China’s stubborn stand on blocking India’s bid to ban JeM chief Masood Azhar, the Pakistan-based terrorist accused of masterminding the Pathankot attack, could put a chill on bilateral relations plagued by multiple issues.
On Tuesday, the Chinese government again failed to furnish specific reasons why it had put on hold India’s move to sanction Azhar at the UN Security Council.
External affairs minister Sushma Swaraj and defence minister Manohar Parrikar raised the issue of Azhar with their Chinese counterparts in Moscow and Beijing on Monday.
Parrikar, who met Premier Li Keqiang on Tuesday, told Beijing-based Indian reporters he had informed Chinese officials the “decision wasn’t in the right direction”.
Asked to explain China’s stand, foreign ministry spokesperson Hua Chunying said: “I can understand your concern. I would like to repeat our position that we support the central coordinating role of the UN Security Council in the world counter-terrorism campaign.
“We always deal with the listing matter in the UN Security Council according to rules of procedures and basic facts.”
Hua did not specify the reasons for China’s stand, including the procedures and facts that led to the blocking.
The spokesperson was quick to dismiss the issue of China having “double standards” on terrorism.
“China is firmly opposed to double standards on the counter-terrorism issue. China is also a victim of terrorism. We believe that only by working as one can the world fight against terrorism and maintain peace and stability of the whole world,” she said.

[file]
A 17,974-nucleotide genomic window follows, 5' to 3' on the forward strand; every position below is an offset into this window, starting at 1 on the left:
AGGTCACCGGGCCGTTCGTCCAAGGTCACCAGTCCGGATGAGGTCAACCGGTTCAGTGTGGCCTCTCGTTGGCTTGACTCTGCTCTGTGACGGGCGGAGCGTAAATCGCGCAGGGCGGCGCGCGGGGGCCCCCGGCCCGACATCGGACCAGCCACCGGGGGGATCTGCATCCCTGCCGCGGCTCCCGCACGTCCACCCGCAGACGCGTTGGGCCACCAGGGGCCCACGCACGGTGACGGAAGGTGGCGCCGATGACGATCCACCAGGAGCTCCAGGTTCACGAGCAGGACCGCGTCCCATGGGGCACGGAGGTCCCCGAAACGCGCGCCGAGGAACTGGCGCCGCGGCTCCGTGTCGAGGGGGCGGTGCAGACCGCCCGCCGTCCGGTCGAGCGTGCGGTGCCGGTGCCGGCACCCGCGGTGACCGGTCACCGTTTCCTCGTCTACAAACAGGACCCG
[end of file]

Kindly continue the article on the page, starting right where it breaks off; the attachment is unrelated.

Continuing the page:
“There is no doubt about that,” she said. On the specific issue of Azhar, China is in “close communication with all relevant parties including India”, she added.
India has blamed the Jaish-e-Mohammed for the January 2 attack on Pathankot airbase, which killed seven security personnel. It is believed China blocked the move to sanction Azhar at the behest of its close ally Pakistan. Beijing has blocked several past attempts to ban Azhar.
Noted South Asian expert Hu Shisheng told Hindustan Times that the matter involving Azhar was an “annoying issue” but should not be seen in isolation.
“Such an issue is really annoying, and requires more urgently for both parties to talk with each other to reduce as much as possible the misunderstandings. It is much better for the Indian side to raise this issue directly before their Chinese counterparts,” Hu, who is with the influential China Institutes of Contemporary International Relations, said.
According to Hu, such issues should not disturb bilateral relations. At the same, according to Hu, “rumours like Indian agents making efforts to damage the China-Pakistan Economic Corridor, which could also be a disturbance, should also be discussed”.
He said: “It is the time to strengthen mutual understandings in terms of security between China and India now.
“Only through military-to-military or security high-level dialogues, such mutual suspicions and eventualities could be addressed.”
But for that to happen, China may have to rethink its policy on Azhar.